I’m up a bit earlier than I’d like but Ryan rules these days. Doc says little ones often peak in their fussiness around six weeks, as their tiny digestive systems mature, and judging by all of the squirming and tooting, this is definitely the case with Ryan. He sounds like a horse having a bad dream or an old fashioned machine that needs oiling.
So I’m sitting in my in-laws beautiful family room wrapped up in blankets with my favourite creature in my arms. I’m not sure life gets any better than this.
This is joy, pure joy.
It’s different than happiness. Happiness would be sleeping in, waking up late to go to brunch or yoga, lazing around aimlessly – in essence, my old life. I had to go hunting for joyous moments (see project joy). Now, despite the exhaustion and occasional weepiness, it overwhelms me.
I can only hope that my life is filled with more of these moments. I hope yours is too.
In both books, Rubin outlines her 12 commandments – her 12 principles for living her best life. It got me thinking about my own.
So far, I’ve come up with one:
assume the best
I don’t, at least not yet. I almost always assume the worst. I’ve even tried to convince myself that assuming the worst is a good strategy because if the worst happens, I’ll be prepared and if doesn’t, I’ll be pleasantly surprised. WRONG. In reality, you overreact to the worst and are only half present for the best – the other half is looking over your shoulder for the next disaster (something Brene Brown calls “foreboding joy”).
And you squander all of the moments in between.
So I’m trying the opposite on for size. I already prefer how it feels.
Nica is this incredible place where I can truly let my body, mind and soul rest. It’s the place where I can really connect with myself and those I’m fortunate enough to spend my holiday with. On this trip, someone said something offhandedly that really resonated:
“you can tell she just let’s herself be. she just is.”
This culture of ours is so goal-focused, so driven, so speedily pursuing some future version of something that I think we often forget the art of just being.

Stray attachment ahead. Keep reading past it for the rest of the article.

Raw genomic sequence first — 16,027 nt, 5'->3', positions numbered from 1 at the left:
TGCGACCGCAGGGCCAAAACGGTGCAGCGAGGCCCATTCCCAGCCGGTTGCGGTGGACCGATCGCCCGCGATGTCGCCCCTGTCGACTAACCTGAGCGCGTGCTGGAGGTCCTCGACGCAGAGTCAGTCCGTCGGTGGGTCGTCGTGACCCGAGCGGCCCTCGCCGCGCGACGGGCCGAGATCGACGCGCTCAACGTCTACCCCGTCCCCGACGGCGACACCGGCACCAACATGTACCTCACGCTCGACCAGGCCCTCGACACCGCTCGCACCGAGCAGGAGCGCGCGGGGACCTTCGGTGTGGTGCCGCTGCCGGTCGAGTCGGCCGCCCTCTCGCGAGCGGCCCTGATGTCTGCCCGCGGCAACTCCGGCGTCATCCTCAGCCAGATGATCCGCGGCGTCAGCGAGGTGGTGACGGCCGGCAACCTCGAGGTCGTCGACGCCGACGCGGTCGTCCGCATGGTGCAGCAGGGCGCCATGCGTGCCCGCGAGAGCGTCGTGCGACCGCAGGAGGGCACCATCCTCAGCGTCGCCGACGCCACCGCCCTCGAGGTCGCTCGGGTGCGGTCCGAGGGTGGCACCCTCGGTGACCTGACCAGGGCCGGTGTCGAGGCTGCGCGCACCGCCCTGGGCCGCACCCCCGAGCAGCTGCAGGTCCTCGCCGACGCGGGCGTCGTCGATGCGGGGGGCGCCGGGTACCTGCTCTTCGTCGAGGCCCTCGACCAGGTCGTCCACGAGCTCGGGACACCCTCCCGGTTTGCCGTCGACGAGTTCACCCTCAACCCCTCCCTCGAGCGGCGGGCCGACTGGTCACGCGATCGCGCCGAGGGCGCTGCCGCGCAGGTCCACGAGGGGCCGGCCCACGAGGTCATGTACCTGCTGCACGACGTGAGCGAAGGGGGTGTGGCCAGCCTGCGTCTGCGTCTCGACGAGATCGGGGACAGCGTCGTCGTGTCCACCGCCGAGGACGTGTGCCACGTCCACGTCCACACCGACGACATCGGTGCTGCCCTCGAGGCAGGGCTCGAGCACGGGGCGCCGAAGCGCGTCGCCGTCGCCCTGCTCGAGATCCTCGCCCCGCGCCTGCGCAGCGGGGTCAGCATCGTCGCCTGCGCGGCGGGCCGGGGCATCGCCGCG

How often do you let yourself just ride the subway or bus without checking your phone, reading or listening to music? How often do you just sit there and take in the ride?
How often do you have a conversation with someone when you’re truly listening to them, without thinking about what you’ll say next or what they might be thinking of you? How often are you just there?
I wrote about this awhile ago, but I feel like it needs to be said again (translation: I need to hear it again). But really, how often do you just let yourself be?
Once you move past the initial anxiety of not moving at 1,000 miles a minute, you might just find that there’s something so beautiful in the stillness. It’s actually quite joyous.
Here are the top 25 that really resonated with me:
Start your day with 20 minutes of exercise.
Stop watching TV. (Bonus points: sell your tv and invest the cash in learning and self-education).
Remember that your diet affects your moods so eat like an athlete.
Spend an hour a day without stimulation (no phone+no FaceBook+no noise).
Write in a journal every morning. And record gratitude every night.
Do work that scares you (if you’re not uncomfortable often, you’re not growing very much).
Smile more (and tell your face).
Do a collage filled with images of your ideal life. Look at it once a day for focus and inspiration.
Plan your week on a schedule (clarity is the DNA of mastery).
Stop gossiping (average people love gossip; exceptional people adore ideas).
Do a nature walk at least once a week. It’s renew you (you can’t inspire others if you’re depleted yourself).
Do something that makes you feel uncomfortable at least once every 7 days.
Remember that to double your income, triple your investment in learning, coaching and self-education.